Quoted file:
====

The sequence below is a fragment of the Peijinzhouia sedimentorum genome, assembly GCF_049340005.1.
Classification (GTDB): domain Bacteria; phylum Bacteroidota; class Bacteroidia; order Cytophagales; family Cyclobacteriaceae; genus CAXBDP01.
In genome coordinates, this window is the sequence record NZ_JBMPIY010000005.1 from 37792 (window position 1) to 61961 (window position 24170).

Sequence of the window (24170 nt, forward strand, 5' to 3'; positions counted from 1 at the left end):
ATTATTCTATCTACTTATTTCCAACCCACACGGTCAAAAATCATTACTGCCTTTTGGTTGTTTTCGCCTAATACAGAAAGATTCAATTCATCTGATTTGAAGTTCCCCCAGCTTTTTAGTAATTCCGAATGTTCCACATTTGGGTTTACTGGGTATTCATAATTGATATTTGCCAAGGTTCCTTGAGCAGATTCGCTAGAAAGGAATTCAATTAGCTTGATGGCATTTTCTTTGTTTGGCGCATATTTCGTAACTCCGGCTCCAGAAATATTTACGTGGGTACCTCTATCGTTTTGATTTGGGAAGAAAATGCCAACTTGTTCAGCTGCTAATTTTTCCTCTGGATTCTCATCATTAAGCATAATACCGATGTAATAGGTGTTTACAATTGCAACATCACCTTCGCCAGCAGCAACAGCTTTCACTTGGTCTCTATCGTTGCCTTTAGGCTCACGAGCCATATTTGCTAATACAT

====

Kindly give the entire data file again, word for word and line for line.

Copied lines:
The sequence below is a fragment of the Peijinzhouia sedimentorum genome, assembly GCF_049340005.1.
Classification (GTDB): domain Bacteria; phylum Bacteroidota; class Bacteroidia; order Cytophagales; family Cyclobacteriaceae; genus CAXBDP01.
In genome coordinates, this window is the sequence record NZ_JBMPIY010000005.1 from 37792 (window position 1) to 61961 (window position 24170).

Sequence of the window (24170 nt, forward strand, 5' to 3'; positions counted from 1 at the left end):
ATTATTCTATCTACTTATTTCCAACCCACACGGTCAAAAATCATTACTGCCTTTTGGTTGTTTTCGCCTAATACAGAAAGATTCAATTCATCTGATTTGAAGTTCCCCCAGCTTTTTAGTAATTCCGAATGTTCCACATTTGGGTTTACTGGGTATTCATAATTGATATTTGCCAAGGTTCCTTGAGCAGATTCGCTAGAAAGGAATTCAATTAGCTTGATGGCATTTTCTTTGTTTGGCGCATATTTCGTAACTCCGGCTCCAGAAATATTTACGTGGGTACCTCTATCGTTTTGATTTGGGAAGAAAATGCCAACTTGTTCAGCTGCTAATTTTTCCTCTGGATTCTCATCATTAAGCATAATACCGATGTAATAGGTGTTTACAATTGCAACATCACCTTCGCCAGCAGCAACAGCTTTCACTTGGTCTCTATCGTTGCCTTTAGGCTCACGAGCCATATTTGCTAATACAT